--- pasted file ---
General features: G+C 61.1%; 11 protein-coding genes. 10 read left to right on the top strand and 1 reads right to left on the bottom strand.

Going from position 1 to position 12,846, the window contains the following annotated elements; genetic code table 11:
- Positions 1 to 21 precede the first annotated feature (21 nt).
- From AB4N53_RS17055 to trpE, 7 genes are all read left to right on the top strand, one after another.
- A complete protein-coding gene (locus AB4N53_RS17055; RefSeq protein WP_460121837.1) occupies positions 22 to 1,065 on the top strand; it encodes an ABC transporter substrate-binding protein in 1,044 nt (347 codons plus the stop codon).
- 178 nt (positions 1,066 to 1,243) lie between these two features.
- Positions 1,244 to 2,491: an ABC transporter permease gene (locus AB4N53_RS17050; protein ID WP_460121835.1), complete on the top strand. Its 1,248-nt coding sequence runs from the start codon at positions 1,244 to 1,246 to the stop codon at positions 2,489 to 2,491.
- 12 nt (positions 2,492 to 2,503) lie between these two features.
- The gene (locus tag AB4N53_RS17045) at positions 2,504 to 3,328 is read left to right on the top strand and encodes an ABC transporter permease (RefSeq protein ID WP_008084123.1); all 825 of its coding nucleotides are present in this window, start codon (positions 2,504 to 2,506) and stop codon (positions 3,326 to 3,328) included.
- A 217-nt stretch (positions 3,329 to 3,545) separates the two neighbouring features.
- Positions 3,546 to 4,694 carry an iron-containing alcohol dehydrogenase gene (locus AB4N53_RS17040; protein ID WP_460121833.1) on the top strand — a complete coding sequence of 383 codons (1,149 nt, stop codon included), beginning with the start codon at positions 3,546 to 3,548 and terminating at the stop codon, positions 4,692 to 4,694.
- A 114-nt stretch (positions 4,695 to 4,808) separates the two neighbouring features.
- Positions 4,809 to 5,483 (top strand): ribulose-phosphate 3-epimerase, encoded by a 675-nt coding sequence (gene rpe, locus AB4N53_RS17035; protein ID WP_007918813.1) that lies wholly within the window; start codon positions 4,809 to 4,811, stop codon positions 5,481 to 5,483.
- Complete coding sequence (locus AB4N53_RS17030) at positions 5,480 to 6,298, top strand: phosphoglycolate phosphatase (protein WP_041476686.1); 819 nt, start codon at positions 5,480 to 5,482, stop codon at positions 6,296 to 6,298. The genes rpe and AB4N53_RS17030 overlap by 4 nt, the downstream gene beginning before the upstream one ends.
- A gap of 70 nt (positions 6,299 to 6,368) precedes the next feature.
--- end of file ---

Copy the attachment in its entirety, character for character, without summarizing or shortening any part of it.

General features: G+C 61.1%; 11 protein-coding genes. 10 read left to right on the top strand and 1 reads right to left on the bottom strand.

Going from position 1 to position 12,846, the window contains the following annotated elements; genetic code table 11:
- Positions 1 to 21 precede the first annotated feature (21 nt).
- From AB4N53_RS17055 to trpE, 7 genes are all read left to right on the top strand, one after another.
- A complete protein-coding gene (locus AB4N53_RS17055; RefSeq protein WP_460121837.1) occupies positions 22 to 1,065 on the top strand; it encodes an ABC transporter substrate-binding protein in 1,044 nt (347 codons plus the stop codon).
- 178 nt (positions 1,066 to 1,243) lie between these two features.
- Positions 1,244 to 2,491: an ABC transporter permease gene (locus AB4N53_RS17050; protein ID WP_460121835.1), complete on the top strand. Its 1,248-nt coding sequence runs from the start codon at positions 1,244 to 1,246 to the stop codon at positions 2,489 to 2,491.
- 12 nt (positions 2,492 to 2,503) lie between these two features.
- The gene (locus tag AB4N53_RS17045) at positions 2,504 to 3,328 is read left to right on the top strand and encodes an ABC transporter permease (RefSeq protein ID WP_008084123.1); all 825 of its coding nucleotides are present in this window, start codon (positions 2,504 to 2,506) and stop codon (positions 3,326 to 3,328) included.
- A 217-nt stretch (positions 3,329 to 3,545) separates the two neighbouring features.
- Positions 3,546 to 4,694 carry an iron-containing alcohol dehydrogenase gene (locus AB4N53_RS17040; protein ID WP_460121833.1) on the top strand — a complete coding sequence of 383 codons (1,149 nt, stop codon included), beginning with the start codon at positions 3,546 to 3,548 and terminating at the stop codon, positions 4,692 to 4,694.
- A 114-nt stretch (positions 4,695 to 4,808) separates the two neighbouring features.
- Positions 4,809 to 5,483 (top strand): ribulose-phosphate 3-epimerase, encoded by a 675-nt coding sequence (gene rpe, locus AB4N53_RS17035; protein ID WP_007918813.1) that lies wholly within the window; start codon positions 4,809 to 4,811, stop codon positions 5,481 to 5,483.
- Complete coding sequence (locus AB4N53_RS17030) at positions 5,480 to 6,298, top strand: phosphoglycolate phosphatase (protein WP_041476686.1); 819 nt, start codon at positions 5,480 to 5,482, stop codon at positions 6,296 to 6,298. The genes rpe and AB4N53_RS17030 overlap by 4 nt, the downstream gene beginning before the upstream one ends.
- A gap of 70 nt (positions 6,299 to 6,368) precedes the next feature.